For women of a certain age -- and I count myself among them -- the so-called "change of life" can be no laughing matter. Hot flashes are just the start. Later on, menopause brings us such joys as an increased risk of heart disease and osteoporosis, to say nothing of mood swings to rival the teenage years -- at a time in life where at least some of us are dealing with actual teenagers.
And the medical profession, by way of helping us through it (as if women haven't been going through menopause for centuries without clinical assistance) and -- let's be honest -- in an effort to monetize yet another "ailment", offered us hormone replacement therapy. Except that the therapy turned out to be worse for our health than the symptoms it was supposed to alleviate.
Yeah. We could use a bit of humor about now.
Enter this book. Wyer wrote Grumpy Old Menopause as a companion volume to her How Not to Murder Your Grumpy -- a self-help book for women whose husbands had retired and were at loose ends (many of which loose ends were their wives' last nerves). That book was an A-to-Z list of activities for your "grumpy" so he would get out from underfoot and leave you alone.
Grumpy Old Menopause follows the same A-to-Z format, except the entries here include much useful advice about coping with menopause -- everything from herbal remedies to exercise to activities to take your mind off your changing body (raising alpacas, anyone?). And she includes a number of jokes to lighten the mood, at least one of which made me laugh out loud. No, I won't tell you which one it was! Go read the book!
One caveat: Grumpy Old Menopause is aimed at the UK book market, so some of the slang terms might be unfamiliar to American readers. (Suck it up, honey. They have to parse our slang often enough.) But for us women of a certain age, it's worth the trouble.
Notes: Wyer is my fellow contributing author at indiesunlimited.com. Publication date is November 25, 2013. I received an ARC of this book in return for an honest review.
Mother of Wolves is a novel of magical realism that features a strong female protagonist in a native culture.
As the novel opens, Lupa is married to Toro, the king of their tribe, the Lords of the Earth. He has been offered a shipment of guns by the local guards, and he is readying a party of men to go to receive the shipment. Lupa has a bad feeling about the meeting -- and as it turns out, her fears are justified.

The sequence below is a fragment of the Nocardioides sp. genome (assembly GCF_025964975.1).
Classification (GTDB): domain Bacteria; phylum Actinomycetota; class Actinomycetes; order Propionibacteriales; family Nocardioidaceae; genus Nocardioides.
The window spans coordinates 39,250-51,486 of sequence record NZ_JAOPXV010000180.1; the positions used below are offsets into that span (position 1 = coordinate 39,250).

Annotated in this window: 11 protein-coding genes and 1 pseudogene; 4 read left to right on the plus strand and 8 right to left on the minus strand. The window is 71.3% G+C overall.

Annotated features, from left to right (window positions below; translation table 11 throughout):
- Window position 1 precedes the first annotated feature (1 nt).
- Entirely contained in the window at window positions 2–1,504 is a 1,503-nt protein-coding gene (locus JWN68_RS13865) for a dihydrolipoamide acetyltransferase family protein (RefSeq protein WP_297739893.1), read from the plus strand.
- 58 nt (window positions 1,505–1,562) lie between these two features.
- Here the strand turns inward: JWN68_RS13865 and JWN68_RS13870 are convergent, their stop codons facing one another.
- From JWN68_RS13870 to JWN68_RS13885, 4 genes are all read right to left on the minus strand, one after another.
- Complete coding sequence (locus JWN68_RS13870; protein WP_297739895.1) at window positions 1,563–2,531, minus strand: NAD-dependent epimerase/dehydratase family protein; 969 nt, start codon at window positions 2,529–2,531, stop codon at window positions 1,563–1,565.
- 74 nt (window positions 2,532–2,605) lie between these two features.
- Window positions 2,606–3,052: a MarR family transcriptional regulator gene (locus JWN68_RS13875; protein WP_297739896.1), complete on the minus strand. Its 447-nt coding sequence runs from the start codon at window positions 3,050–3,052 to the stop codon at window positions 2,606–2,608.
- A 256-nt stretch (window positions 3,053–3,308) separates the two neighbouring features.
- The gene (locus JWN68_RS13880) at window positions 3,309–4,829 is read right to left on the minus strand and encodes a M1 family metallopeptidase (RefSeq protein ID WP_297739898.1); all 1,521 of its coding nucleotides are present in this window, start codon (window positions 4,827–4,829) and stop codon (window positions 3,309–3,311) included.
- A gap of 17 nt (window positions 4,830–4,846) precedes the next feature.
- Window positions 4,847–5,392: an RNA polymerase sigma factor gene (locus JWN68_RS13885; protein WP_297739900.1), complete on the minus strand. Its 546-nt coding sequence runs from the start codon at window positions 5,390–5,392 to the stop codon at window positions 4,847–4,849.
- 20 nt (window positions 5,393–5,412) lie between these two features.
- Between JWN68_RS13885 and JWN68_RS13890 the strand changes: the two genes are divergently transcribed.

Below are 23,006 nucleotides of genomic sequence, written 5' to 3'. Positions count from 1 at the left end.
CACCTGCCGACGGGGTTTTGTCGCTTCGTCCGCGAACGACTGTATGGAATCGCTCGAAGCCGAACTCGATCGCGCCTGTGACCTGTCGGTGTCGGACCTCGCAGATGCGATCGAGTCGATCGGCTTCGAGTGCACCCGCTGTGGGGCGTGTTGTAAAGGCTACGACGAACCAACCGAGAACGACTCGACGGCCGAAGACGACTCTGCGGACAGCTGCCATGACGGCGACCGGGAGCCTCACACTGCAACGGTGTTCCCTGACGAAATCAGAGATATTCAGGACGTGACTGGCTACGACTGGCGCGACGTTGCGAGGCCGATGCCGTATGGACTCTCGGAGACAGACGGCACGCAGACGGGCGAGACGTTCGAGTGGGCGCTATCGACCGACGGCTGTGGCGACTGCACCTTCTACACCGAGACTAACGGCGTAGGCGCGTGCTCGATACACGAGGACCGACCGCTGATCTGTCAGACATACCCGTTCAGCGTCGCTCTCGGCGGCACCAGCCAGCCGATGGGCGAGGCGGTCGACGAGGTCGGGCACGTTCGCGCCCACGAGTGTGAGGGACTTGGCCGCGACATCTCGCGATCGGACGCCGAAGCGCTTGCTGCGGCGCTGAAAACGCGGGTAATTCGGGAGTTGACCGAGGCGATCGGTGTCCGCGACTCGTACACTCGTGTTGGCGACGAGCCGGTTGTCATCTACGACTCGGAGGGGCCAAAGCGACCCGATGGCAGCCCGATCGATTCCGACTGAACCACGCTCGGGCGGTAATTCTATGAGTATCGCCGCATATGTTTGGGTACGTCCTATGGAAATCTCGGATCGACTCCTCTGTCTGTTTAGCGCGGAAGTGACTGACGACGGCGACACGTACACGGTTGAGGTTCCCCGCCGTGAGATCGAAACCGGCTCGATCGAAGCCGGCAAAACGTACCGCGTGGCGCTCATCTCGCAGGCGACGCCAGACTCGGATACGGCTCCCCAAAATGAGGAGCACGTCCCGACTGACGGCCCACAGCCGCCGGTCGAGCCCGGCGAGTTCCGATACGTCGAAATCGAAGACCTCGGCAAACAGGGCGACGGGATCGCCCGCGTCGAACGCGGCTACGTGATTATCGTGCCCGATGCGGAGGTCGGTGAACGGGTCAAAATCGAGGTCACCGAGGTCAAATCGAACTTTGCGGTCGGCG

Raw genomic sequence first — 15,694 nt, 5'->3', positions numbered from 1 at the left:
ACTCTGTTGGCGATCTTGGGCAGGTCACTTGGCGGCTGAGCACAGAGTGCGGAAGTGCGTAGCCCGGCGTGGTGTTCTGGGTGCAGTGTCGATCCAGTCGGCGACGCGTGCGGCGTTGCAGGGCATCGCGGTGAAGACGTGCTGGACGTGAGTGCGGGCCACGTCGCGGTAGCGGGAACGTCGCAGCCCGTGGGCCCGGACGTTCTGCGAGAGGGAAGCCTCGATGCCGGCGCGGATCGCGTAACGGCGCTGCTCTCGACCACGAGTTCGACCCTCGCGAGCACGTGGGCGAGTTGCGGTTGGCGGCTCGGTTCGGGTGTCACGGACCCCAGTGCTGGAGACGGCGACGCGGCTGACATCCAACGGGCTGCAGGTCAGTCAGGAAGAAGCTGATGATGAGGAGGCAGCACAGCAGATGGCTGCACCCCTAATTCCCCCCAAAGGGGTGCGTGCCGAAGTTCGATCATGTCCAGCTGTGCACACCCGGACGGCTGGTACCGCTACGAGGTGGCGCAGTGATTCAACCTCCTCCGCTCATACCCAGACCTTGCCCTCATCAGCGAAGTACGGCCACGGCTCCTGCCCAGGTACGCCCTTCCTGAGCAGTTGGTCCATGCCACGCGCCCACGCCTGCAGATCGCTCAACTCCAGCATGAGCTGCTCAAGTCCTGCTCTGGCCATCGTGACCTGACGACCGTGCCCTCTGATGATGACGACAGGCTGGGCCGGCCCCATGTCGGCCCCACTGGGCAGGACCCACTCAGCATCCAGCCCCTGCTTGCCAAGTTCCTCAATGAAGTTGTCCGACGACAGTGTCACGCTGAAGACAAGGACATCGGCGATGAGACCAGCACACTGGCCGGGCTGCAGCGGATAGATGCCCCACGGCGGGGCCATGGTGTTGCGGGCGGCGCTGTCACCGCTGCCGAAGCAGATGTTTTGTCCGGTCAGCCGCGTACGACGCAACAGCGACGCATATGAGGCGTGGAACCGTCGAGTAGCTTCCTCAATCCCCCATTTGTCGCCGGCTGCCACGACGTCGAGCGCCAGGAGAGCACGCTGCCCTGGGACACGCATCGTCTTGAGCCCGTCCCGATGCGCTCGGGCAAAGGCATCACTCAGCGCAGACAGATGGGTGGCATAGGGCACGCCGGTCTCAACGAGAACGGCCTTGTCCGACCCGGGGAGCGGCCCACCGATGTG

When Toro does not return home, Lupa goes to investigate. She uses superior tracking skills to determine that Toro's party was ambushed and her husband killed, leaving her with their children to raise alone. Her anger over his murder and her lust for vengeance fuel the rest of the story.
Time and again, men discount Lupa's intelligence and cunning. And time and again, it leads to their downfall. Lupa disguises herself and marries the commander of the guards responsible for Toro's death, and then bides her time until the day she can take her revenge. Later, sought for the commander's murder, she goes to ground in her people's territory, calling on the spirits of the land and her own ingenuity to evade those looking for her. And as the men of her tribe watch her carry out her plan, the Lords begin to examine their beliefs about Lupa -- as well as about the competence of women in general.
It's never quite clear where the novel takes place -- whether it's a specific location on earth or in a fantasy world. But it doesn't matter. The themes of the novel -- the treatment of native populations by their conquerors, and the treatment of women by men -- resonate no matter where the story takes place. I enjoyed Mother of Wolves and look forward to reading more of Brooks' work.
I know, I know -- Halloween was last week. But November, too, tends to lend itself to dark and mysterious goings-on. So I offer you a ghost story that's less scary than introspective.
You may remember when the city of Lake Havasu, Arizona, bought the old London Bridge from the city of London, England (the one that crosses the Thames today is a new span), and rebuilt it over the Colorado River as a tourist attraction. The main character of Stone's Ghost, Matthew Stone, lives in Lake Havasu. His livelihood is due in part to the bridge -- he owns a jet ski rental place and is, by all accounts, a great guy to work for. He's dating a wonderful woman and is kind to his mother, who lives nearby.
And then one night, crossing the bridge, he nearly runs down someone. He returns to apologize, and discovers that she's a ghost. Matt doesn't believe in ghosts, but he finds himself drawn to Janie. Bit by bit, he pulls her story out of her, and the more he learns about her, the more he is able to come to grips with some of the kinks in his own thinking. But will he be able to sort out his own head in time to keep from losing the best parts of his own life?
This isn't a horror novel, despite the "ghost" in the title. The reader can never quite decide whether Janie is real, or whether she's the manifestation of things Matt has kept himself from thinking through. And that's okay, because it's Matt's transformation that really matters.
Stone's Ghost is well-written and well-edited, and written in an engaging style. I heartily recommend it.